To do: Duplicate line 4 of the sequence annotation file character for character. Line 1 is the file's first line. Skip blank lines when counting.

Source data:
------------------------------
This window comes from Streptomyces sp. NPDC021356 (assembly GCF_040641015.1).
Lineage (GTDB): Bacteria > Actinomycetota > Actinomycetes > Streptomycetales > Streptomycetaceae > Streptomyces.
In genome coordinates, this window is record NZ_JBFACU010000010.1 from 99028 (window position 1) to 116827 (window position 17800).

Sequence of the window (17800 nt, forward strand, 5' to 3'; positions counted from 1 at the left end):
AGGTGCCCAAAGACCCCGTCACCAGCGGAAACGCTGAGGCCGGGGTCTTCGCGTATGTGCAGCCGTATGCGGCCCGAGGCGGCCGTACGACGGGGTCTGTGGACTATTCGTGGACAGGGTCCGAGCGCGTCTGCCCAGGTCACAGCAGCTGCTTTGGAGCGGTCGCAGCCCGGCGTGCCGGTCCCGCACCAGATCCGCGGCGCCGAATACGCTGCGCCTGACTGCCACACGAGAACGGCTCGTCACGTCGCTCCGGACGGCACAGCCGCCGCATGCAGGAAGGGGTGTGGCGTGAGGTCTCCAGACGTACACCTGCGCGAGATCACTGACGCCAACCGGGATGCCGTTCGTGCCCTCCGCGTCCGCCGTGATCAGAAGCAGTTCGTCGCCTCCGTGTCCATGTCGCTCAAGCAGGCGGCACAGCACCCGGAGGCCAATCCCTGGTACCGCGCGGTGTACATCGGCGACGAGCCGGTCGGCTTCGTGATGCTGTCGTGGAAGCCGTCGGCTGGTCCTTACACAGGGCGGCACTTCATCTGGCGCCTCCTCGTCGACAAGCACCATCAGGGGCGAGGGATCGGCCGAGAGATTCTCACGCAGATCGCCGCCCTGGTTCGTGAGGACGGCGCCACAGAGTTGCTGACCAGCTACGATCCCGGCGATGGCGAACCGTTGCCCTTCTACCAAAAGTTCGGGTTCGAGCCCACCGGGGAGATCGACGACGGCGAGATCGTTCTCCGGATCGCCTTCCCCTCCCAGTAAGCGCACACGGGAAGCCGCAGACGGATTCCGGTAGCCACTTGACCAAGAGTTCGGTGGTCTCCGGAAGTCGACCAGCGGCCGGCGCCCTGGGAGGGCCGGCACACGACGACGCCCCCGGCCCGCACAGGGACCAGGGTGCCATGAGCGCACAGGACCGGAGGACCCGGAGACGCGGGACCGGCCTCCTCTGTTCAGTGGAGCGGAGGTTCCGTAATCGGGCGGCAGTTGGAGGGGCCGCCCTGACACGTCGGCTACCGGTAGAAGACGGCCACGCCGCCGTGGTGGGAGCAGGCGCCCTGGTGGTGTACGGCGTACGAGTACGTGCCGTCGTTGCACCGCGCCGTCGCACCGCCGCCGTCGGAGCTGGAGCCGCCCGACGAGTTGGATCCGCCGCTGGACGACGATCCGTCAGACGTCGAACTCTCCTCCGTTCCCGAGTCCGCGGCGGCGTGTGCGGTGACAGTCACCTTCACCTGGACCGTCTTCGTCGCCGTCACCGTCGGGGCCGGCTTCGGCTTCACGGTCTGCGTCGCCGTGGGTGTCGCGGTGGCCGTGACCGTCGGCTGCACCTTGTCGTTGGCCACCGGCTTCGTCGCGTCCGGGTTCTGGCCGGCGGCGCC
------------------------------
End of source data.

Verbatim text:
Sequence of the window (17800 nt, forward strand, 5' to 3'; positions counted from 1 at the left end):